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service and rewarded with the experience of earning a degree in either australia or the united states. we thank all those australians and americans who served. we remember them -- the more coral00 who died in the sea. to all those who served, we honor you, we thank you, you and .our families with your courage and your service, you keep as free. -- you keep us free. thank you. [applause] >> please welcome to the stage , mr.xecutive chairman rupert murdoch.
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mr. murdoch: welcome home. mr. turnbull, mrs. turnbull welcome back. it is an honor to be with you and presence of the brave veterans. i am one of the few old enough to have been alive when you men fought with such courage. here this day because you were there that day. thanks t we still have freedom of speech, press, worship, and all the rights of we cherish. young americans and australians together, with their potential so that future generations have potential. it is fitting that the american
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australian association had my establishing a scholarship for veterans in gratitude for those who served. your presence is document, not only for the healing power but -- power of democracy. [applause] mr. murdoch: these are dangerous , as thisd we must be great carrier is called, intrepid. to be fearless and bold. nation'se of our chores. -- nation's shores.
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we must be bold and unafraid in dealing with the challenges we face. the man i'm about to introduce believes as i do in challenging conventional wisdom, because conventional wisdom is not often wise at all. significantularly -- the president announced today that he would be presenting saudi arabia and israel, two of our most important allies in the region. and he will have a host with pope francis. whether it is cherishing our views or allies or standing up to enemies, we should be inspired of the fortitude of those who made the ultimate sacrifice, for people and for principal. we all have a debt to those who died so that we might inherit freedom, and importantly all australians have a debt to the united states. i pay respect to our armed
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veterans and my forces. it is my distinct honor to introduce the commander-in-chief, the president of the united states, naldriend john trump -- do j. trump. >> [applause] pres. trump: thank you. thank you so much. that is a great honor. thank you to my very good friend rupert murdoch. there is only one rubric that we know. that we know.
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he has been working on this for a long time. he loves australia. thanks also to the legendary talented golfer. i used to think i was a talented player and then i played with greg one-time. i said, i am not going to do that for a living. he saved me a lot of time. thank you to everyone here tonight for helping us to honor and remember those very brave souls who concerned the call of freedom. who justnthony pratt, pledged to billion dollars. that is peanuts for him if you know him. hony.an do better ant >> [laughter] [applause] pres. trump: thank you, that is beautiful.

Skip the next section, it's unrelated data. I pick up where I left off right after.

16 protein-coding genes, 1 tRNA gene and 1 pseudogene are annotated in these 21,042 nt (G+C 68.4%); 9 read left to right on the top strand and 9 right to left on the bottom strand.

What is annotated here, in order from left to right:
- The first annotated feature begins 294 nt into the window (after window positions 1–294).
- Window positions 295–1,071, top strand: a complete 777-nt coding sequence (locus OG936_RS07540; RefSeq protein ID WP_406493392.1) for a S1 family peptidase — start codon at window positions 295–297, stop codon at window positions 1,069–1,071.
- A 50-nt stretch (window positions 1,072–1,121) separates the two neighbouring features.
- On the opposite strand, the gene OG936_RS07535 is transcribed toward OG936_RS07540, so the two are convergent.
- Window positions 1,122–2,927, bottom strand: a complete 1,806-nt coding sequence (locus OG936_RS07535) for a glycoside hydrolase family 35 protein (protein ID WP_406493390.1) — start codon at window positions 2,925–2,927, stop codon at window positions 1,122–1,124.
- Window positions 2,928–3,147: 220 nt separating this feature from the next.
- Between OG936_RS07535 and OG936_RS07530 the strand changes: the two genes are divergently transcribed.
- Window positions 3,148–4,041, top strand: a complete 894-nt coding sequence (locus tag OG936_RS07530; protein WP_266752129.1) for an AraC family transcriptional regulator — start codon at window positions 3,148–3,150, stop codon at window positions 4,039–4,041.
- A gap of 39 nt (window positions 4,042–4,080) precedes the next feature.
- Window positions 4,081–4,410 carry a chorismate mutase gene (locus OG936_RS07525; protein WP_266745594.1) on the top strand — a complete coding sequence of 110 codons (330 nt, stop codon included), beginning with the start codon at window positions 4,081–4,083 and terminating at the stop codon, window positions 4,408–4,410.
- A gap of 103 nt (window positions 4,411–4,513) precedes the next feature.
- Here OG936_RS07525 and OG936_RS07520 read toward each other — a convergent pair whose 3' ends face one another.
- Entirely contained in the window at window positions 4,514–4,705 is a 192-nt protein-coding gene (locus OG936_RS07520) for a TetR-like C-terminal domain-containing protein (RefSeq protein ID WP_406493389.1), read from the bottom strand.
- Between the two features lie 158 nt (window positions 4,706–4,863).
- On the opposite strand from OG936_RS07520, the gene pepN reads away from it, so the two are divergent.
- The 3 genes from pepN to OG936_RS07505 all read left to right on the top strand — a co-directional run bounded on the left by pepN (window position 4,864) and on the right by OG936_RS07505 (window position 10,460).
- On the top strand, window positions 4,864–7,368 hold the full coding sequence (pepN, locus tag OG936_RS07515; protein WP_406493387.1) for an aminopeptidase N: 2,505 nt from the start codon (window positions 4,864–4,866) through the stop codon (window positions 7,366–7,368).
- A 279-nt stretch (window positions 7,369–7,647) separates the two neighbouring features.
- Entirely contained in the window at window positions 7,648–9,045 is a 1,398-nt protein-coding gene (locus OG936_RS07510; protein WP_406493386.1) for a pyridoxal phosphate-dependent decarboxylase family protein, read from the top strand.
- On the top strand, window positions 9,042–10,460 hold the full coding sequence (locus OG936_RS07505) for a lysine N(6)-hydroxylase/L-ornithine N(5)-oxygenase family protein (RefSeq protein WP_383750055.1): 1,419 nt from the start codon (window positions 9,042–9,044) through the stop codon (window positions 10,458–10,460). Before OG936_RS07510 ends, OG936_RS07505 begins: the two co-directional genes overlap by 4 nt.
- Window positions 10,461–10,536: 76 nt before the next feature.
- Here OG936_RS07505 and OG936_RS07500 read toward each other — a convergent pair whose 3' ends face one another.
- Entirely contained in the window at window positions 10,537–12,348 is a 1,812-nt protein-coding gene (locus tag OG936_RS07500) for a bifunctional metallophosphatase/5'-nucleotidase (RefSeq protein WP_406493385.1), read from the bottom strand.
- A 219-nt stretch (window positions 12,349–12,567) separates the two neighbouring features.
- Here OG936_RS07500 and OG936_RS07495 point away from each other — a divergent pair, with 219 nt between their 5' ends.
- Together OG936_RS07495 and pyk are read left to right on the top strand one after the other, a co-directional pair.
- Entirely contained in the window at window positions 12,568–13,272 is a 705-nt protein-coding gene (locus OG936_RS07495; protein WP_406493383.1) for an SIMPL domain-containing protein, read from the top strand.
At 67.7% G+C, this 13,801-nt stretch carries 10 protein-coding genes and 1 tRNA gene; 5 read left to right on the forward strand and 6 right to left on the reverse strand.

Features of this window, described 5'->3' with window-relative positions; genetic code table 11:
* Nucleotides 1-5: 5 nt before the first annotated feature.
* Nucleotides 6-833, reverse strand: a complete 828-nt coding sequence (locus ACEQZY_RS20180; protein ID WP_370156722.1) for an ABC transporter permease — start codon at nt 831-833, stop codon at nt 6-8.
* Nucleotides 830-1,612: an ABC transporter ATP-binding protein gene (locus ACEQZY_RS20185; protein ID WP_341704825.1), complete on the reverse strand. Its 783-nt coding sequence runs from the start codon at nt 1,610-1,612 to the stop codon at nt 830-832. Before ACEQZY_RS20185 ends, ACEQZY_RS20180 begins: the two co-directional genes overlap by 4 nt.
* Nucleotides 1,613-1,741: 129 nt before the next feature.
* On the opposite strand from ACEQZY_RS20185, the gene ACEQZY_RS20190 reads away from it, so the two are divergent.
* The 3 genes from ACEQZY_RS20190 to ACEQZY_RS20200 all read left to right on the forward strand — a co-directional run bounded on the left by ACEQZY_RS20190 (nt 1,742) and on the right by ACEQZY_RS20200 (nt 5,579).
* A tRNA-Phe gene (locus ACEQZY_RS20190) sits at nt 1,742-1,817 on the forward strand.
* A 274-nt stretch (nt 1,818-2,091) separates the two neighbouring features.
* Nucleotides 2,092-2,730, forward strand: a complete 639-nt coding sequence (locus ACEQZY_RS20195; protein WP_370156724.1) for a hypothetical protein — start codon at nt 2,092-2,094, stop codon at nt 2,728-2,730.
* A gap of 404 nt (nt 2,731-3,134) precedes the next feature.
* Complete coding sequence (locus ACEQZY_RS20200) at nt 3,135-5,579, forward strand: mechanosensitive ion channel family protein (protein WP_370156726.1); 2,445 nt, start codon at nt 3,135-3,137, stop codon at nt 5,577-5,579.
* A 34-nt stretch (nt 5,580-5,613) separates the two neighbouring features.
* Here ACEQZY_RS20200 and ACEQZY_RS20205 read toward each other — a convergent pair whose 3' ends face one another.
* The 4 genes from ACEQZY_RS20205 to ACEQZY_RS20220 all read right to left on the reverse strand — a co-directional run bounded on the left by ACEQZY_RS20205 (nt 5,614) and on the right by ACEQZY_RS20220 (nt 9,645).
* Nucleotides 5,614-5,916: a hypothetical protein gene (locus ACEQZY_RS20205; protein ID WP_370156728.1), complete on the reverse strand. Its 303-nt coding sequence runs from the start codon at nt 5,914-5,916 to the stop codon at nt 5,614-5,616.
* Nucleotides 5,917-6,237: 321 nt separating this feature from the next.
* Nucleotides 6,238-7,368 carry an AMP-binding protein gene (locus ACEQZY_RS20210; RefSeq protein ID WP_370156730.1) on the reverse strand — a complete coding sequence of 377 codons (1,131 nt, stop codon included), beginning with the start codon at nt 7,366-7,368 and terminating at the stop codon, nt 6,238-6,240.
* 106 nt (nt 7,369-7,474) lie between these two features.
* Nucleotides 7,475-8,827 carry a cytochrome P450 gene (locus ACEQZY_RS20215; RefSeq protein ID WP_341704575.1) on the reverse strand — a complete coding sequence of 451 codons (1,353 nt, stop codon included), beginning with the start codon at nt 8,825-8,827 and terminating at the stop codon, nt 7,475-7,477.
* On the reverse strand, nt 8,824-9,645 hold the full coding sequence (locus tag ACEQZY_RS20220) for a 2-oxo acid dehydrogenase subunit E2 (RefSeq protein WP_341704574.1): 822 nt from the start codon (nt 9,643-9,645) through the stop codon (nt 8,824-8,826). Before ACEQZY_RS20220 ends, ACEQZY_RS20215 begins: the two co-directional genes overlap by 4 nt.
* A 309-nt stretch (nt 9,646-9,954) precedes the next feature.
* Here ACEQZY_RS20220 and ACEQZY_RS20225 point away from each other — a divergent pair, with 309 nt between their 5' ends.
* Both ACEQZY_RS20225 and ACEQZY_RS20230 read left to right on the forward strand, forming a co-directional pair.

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it is a privilege to be back on the intrepid and address both american and australian heroes. thrilled to bere joined by a special prime minister and his wonderful wife, lucy, who i have just gotten to know. they said we had a rough phone call. we didn't really have a roof phone call, -- rough phone call, did we? you didn't really hang up. we had a really nice call, right? now the record is straight. thank goodness. >> [applause] pres. trump: it got a little bit testy, but that is ok. we have had a very good relationship and i am proud of the relationship. thank you very much malcolm. the prime minister and i have finished a productive discussion about the interest of our two countries. we discussed crucial issues
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ranging from national security to trade to immigration and enhanced economic cooperation. we reaffirm the tremendous friendship between the united states and australia and the vital importance of our security and our alliance. the armed forces of our two nations are operating side-by-side almost every day fighting to defeat isis and the scourge of terrorism. and we will eradicate terrorism. >> [applause] pres. trump: to every man and woman who has served america and australia in uniform, two proud nations salute you, believe me. there is no better place to remember the importance of military readiness than this ship. it was laid down just one week
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before the tragic, and the tragedy of pearl harbor, and helped secure freedom in its power of need. -- its hour of need. this week my administration reached a historic deal with congress to end the devastating cuts to the united states military. >> [applause] >> i don't know what they are thinking when they are cutting. is coming back fast. lots of planes, lots of ships. we will add more than $25 billion for national defense in and we period of time
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will ensure that our service members have the tools, equipment, training, and resources that they so richly deserve. >> [applause] but security also requires friends that you can truly count on. that is why i was pleased to meet with prime minister turnbull, and why i am so glad to be with you tonight. we had a great meeting just a little while ago. i 12 think the american australian association for this event, which i have been through into for years rupert. window i have to do with that, rupert? i kept sending him money and money. i realized that was money well spent. >> [applause]